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Is a ski resort responsible for skiing-related injuries on their premises?

Posted in Blog on March 28, 2018

One of the reasons why so many people, whether they’re visitors or residents, are drawn to Colorado is our state’s natural beauty. Skiing and other winter sports attract people from far and wide to Colorado’s peaks and mountains. But what happens when injuries occur at resorts that sell winter sporting experiences like skiing? If you get injured on the premises of a ski resort in an accident, is the resort liable?

The answer is complicated; It depends on what caused the accident. If the crash happened because another person was being negligent or reckless on the slopes, you might be able to pursue legal action against the individual legitimately. However, if you were skiing and you were hurt, and you believe the injury occurred as a result of negligence on the part of the place where you were skiing, you may have less of a legitimate claim to make.

States, where winter sports businesses are prosperous, have laws in place that protect ski resorts from lawsuits when an injury happens. Since there are obvious risks affiliated with skiing and snowboarding, resorts are usually protected from patrons taking legal action. When allegations of negligence are raised, it takes a significant amount of proof to be brought forward to legitimize a claim. A claim becomes more legitimate, for example, if there is proof that the resort does not correctly or sufficiently maintain its trails, or if the resort does not correctly display and mark its trails. Inherent risks affiliated with skiing that make claims against resorts challenging to file include instances where skiers collide on paths when skier’s fail to ski within their ability, or if individuals go outside designated safe skiing areas. However, in Colorado, ski resorts enjoy almost complete immunity from lawsuits. If you are injured in an accident at a ski resort in Colorado, the only way you’re likely to recover damages lost is if you were injured by another person, say, if they hit you from behind. In this case, you would be able to file a claim against their homeowner’s insurance, but the ski resort would remain immune.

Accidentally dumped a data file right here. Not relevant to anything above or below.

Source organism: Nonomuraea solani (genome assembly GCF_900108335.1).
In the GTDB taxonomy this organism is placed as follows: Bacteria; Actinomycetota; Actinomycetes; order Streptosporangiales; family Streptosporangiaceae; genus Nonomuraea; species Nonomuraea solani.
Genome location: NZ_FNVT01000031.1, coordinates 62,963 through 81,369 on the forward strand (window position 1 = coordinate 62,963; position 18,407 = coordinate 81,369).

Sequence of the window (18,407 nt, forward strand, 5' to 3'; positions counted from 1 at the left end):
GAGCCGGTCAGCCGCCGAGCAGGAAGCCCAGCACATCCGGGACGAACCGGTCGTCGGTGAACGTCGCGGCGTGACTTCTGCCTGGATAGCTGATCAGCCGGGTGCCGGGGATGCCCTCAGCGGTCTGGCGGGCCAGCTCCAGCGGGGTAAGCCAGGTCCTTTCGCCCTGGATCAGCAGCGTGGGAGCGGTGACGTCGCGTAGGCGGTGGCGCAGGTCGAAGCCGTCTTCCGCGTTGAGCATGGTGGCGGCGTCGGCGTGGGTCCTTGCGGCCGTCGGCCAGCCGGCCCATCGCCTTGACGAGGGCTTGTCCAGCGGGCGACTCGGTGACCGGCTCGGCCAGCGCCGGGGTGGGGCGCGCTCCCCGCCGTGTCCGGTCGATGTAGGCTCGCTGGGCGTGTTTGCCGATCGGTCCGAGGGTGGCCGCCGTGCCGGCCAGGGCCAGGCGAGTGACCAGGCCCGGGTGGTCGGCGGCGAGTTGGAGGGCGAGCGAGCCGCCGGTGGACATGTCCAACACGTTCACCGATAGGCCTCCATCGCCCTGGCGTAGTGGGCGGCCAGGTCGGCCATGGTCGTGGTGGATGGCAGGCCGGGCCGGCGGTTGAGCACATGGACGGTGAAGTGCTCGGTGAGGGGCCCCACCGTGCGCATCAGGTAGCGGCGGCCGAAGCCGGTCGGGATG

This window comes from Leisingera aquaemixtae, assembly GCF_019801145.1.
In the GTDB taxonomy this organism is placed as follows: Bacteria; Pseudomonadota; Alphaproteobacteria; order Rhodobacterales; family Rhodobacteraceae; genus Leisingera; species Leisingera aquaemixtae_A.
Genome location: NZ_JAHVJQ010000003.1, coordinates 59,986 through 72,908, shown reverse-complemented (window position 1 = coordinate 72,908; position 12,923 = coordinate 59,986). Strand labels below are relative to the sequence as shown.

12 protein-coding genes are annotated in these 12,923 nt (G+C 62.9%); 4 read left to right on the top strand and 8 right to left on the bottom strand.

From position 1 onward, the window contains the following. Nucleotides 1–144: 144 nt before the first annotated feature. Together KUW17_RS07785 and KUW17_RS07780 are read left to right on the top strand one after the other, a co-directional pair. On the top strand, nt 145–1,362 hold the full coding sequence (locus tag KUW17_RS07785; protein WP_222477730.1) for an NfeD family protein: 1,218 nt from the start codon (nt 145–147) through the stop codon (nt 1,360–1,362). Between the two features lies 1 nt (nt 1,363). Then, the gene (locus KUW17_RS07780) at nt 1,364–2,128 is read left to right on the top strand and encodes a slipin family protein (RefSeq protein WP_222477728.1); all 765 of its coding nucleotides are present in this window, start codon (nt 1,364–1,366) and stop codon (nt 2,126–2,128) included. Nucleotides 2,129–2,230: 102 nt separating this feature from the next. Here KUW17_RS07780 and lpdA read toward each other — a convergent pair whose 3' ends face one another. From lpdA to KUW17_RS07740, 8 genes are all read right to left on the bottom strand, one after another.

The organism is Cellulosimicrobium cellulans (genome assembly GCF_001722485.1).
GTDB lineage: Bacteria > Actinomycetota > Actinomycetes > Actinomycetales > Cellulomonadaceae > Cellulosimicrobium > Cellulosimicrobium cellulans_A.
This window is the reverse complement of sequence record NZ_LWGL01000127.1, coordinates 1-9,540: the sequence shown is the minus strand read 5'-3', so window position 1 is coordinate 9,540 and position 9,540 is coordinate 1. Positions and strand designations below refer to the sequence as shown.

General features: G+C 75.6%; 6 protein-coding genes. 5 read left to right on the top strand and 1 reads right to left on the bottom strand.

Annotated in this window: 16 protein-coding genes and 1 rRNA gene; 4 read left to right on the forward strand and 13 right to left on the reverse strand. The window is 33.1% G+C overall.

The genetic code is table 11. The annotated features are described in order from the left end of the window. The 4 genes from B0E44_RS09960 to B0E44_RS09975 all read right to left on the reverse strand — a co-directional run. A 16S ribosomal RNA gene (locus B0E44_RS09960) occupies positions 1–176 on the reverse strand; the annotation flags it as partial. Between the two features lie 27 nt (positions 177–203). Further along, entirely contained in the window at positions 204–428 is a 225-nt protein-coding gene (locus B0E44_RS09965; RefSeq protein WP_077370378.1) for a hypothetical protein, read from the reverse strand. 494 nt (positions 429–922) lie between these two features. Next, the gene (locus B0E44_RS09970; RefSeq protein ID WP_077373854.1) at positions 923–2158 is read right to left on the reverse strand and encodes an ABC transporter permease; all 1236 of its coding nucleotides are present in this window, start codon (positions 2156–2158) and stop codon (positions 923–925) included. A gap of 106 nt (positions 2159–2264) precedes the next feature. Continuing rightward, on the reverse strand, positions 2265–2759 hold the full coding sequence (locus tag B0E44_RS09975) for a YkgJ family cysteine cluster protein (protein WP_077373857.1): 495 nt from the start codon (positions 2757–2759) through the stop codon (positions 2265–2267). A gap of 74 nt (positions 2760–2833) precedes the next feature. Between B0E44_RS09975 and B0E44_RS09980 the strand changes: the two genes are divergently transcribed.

However, even though there are state laws that protect ski resorts from inherent risk affiliated with skiing or snowboarding, in other states the idea of inherent risk might not entail provisions such as bumpers on trail signs or ski lifts, malfunctioning equipment like chairlifts, or improperly operated machinery. Therefore, if you are injured at a resort while skiing and you think that the accident was caused by one of the above reasons perpetrated by the resort or its employees, contact a personal injury lawyer experienced in ski resort accidents to best guide you. You should know the specific laws of the state you are skiing in, as the laws in each state are different. Find more information at: www.zanerhardenlaw.com.

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